Mona Van Duyn, Author Alfred A. Knopf $20 (0p) ISBN 978-0-679-41897-9
U.S. poet laureate Van Duyn, a formalist who casts most of her poems in elegant meter and rhyme, commands the attention of her readers through their ears. In Firefall , her first book since the Pulitzer Prize-winning Near Changes , the poetry works beautifully when its momentum echoes her concerns, as in the elegies for friends, her reflection on a child's sympathy in ``The Delivery'' and a lovely picture of a woman's coming-of-age in ``Falls.'' But the newer verse forms she develops in the same book muffle the richness of her voice, making her sound almost like an ersatz Emily Dickinson. Almost half of Firefall is comprised of work in these new forms, including Van Duyn's ``minimalist sonnet translations of, or comments on,'' famous poems by Eliot, Frost, Auden and others. Stronger work is found in If It Be Not I : light fills lines written about her parents in ``Remedies, Maladies, Reasons,'' and she covers new ground by risking anger and the disagreeable. Van Duyn is particularly powerful when she turns a glaring light on herself and survives the harshness of her own honesty. In her verse about illness she convinces us that ``--To trust perception again is like learning to lean / on water.'' (Jan.)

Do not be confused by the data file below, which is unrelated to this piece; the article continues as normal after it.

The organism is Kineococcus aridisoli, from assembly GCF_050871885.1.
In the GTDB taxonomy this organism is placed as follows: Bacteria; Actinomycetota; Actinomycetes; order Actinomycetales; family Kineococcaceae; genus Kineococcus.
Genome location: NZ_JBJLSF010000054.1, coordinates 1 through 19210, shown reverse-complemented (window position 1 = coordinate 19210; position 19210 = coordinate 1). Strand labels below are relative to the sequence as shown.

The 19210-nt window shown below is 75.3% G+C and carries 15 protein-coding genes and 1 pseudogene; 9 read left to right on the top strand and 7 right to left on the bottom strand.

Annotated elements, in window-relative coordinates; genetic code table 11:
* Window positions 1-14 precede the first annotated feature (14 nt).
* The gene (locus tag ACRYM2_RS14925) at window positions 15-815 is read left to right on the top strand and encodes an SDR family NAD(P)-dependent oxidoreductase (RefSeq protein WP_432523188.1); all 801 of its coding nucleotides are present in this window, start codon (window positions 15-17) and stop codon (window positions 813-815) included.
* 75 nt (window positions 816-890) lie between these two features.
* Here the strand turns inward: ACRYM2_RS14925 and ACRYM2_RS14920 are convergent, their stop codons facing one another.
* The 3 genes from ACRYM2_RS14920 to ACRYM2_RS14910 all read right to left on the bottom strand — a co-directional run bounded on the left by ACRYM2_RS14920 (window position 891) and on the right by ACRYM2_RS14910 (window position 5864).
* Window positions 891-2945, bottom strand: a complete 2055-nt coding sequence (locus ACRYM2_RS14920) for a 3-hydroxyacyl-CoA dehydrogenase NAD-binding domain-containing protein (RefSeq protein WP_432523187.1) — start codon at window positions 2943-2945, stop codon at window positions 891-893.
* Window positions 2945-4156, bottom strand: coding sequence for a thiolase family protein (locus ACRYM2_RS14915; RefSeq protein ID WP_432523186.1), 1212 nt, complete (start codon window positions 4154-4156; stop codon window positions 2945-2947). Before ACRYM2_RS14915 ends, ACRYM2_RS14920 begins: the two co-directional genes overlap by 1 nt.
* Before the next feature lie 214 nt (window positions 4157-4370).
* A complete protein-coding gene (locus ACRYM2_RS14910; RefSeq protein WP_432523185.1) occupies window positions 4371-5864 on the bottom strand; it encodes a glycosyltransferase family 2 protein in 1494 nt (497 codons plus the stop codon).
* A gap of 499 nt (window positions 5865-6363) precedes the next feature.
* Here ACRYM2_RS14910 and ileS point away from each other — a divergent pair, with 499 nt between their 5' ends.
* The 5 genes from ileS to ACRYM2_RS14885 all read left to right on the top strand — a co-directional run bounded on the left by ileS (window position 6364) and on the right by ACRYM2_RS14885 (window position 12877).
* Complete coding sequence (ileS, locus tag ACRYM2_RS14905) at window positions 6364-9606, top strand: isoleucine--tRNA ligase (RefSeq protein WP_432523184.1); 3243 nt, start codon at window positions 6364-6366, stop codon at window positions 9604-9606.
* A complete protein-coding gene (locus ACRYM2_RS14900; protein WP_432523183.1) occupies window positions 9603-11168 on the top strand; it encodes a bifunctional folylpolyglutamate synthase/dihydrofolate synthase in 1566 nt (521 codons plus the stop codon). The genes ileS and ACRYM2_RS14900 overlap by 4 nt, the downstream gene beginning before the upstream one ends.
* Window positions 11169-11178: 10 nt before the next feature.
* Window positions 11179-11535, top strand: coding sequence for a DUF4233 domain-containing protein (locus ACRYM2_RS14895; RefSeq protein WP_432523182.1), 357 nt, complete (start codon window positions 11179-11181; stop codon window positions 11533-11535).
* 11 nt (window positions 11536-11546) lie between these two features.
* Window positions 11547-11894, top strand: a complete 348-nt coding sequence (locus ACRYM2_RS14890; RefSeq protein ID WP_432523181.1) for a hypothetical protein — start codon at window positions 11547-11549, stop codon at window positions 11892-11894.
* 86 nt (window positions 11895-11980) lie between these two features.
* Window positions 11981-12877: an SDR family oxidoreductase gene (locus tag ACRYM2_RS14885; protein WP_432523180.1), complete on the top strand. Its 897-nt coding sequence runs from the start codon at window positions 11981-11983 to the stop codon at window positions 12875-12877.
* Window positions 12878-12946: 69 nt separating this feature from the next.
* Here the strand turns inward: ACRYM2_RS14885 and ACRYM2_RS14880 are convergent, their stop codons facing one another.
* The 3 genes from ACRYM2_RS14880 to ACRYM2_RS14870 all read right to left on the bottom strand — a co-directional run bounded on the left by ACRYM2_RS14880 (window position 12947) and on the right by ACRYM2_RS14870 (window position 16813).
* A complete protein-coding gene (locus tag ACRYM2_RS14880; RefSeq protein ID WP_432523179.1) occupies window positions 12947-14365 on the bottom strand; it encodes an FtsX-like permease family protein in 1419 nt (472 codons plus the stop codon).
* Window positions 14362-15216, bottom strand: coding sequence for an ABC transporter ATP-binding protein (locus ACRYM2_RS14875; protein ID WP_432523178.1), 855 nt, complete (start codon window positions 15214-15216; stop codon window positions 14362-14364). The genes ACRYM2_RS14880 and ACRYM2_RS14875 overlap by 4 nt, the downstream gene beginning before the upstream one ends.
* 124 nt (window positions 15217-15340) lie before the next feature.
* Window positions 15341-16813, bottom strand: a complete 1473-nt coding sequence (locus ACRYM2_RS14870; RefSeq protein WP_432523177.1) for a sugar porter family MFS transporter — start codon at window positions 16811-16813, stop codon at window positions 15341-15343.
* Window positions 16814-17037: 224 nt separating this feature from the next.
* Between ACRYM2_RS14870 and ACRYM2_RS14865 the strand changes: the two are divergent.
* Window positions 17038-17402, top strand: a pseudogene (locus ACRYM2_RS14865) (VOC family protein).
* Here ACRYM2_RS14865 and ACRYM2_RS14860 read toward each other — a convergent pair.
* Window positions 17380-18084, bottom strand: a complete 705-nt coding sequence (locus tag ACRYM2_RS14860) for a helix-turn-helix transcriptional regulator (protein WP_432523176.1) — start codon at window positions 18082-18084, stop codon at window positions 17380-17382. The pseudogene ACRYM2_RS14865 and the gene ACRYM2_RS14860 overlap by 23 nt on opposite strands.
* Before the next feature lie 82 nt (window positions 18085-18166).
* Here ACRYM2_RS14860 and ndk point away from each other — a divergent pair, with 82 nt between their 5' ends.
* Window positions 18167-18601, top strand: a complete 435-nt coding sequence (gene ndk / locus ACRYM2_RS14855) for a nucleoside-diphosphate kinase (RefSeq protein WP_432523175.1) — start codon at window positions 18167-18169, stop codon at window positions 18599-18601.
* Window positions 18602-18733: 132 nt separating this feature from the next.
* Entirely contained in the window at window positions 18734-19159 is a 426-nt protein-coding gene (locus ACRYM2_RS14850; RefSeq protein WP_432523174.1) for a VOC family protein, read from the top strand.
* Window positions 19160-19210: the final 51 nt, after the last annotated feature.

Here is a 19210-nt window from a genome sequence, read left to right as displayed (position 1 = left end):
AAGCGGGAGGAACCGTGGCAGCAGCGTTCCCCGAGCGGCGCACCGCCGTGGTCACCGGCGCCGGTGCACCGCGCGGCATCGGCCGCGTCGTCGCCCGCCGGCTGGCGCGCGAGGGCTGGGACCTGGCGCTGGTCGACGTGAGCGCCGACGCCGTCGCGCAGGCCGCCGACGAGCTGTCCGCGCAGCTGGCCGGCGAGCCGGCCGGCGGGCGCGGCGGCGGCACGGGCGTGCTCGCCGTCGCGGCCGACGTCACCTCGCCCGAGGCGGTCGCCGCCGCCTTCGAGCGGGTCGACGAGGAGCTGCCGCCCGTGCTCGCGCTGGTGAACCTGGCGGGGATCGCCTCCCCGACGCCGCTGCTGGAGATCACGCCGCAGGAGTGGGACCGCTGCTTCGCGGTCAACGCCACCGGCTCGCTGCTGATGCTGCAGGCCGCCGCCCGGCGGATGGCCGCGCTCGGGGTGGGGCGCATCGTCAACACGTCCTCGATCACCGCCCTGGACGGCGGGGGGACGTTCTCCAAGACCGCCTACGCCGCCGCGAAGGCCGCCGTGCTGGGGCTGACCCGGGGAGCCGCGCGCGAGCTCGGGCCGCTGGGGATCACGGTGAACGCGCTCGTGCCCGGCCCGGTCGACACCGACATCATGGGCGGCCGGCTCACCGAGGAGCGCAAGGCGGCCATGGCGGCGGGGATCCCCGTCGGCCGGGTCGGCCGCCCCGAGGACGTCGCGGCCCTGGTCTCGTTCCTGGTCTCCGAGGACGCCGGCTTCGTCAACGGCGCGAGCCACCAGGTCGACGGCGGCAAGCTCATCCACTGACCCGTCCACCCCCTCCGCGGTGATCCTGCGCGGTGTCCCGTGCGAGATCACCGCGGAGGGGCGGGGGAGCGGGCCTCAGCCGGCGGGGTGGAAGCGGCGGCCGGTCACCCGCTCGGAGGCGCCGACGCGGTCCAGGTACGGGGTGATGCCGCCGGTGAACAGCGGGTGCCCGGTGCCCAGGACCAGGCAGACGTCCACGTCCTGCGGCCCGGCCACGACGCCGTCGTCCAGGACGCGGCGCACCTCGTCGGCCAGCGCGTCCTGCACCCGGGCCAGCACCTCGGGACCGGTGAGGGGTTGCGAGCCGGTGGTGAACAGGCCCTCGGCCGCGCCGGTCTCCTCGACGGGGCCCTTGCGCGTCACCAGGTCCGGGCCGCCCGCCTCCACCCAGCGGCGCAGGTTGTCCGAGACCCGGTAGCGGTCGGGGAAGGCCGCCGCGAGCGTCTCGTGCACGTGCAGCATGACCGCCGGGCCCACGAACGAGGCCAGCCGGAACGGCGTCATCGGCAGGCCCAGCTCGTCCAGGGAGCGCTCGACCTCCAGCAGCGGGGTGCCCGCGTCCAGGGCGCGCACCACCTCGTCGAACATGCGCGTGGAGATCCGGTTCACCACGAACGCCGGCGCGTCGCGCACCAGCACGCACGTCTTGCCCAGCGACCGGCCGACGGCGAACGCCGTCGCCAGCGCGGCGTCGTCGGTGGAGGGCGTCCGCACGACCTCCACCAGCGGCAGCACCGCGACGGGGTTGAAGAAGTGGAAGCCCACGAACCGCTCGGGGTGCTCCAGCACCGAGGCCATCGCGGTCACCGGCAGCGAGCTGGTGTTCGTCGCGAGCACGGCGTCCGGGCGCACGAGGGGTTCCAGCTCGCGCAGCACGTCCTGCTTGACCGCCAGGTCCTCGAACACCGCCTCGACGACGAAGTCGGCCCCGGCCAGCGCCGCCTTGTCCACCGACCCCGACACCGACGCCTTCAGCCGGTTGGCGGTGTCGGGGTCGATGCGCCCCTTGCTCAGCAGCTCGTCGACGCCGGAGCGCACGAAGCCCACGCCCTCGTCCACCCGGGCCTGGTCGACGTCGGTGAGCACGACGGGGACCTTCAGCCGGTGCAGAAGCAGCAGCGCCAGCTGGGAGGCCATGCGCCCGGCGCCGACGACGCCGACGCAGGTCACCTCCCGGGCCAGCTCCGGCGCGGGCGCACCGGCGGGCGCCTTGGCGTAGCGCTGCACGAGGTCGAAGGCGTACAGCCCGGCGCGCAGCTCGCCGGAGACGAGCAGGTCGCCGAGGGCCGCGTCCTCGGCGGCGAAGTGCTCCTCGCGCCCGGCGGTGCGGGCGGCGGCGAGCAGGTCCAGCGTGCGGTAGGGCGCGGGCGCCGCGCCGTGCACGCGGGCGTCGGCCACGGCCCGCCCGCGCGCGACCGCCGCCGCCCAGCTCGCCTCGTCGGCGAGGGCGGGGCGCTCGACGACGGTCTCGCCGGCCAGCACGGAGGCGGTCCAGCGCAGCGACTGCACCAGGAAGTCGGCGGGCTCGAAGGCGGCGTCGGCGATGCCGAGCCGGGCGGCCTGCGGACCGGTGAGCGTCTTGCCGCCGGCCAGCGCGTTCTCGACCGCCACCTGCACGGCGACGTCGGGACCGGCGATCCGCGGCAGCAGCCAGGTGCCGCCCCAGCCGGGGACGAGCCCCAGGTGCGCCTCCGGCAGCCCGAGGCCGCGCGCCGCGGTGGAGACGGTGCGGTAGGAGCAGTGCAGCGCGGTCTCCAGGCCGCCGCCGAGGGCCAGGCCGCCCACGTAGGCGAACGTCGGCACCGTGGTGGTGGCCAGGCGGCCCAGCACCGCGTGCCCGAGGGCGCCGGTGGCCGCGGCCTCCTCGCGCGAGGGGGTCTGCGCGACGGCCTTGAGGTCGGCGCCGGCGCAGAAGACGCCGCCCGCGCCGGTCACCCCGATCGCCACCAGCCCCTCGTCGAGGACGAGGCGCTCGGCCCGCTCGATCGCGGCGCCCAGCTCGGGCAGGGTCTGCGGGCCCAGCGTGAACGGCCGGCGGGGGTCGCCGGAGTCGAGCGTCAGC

Reviewed on: 11/30/1992
Release date: 12/01/1992
Genre: Fiction
Paperback - 83 pages - 978-0-679-75280-6
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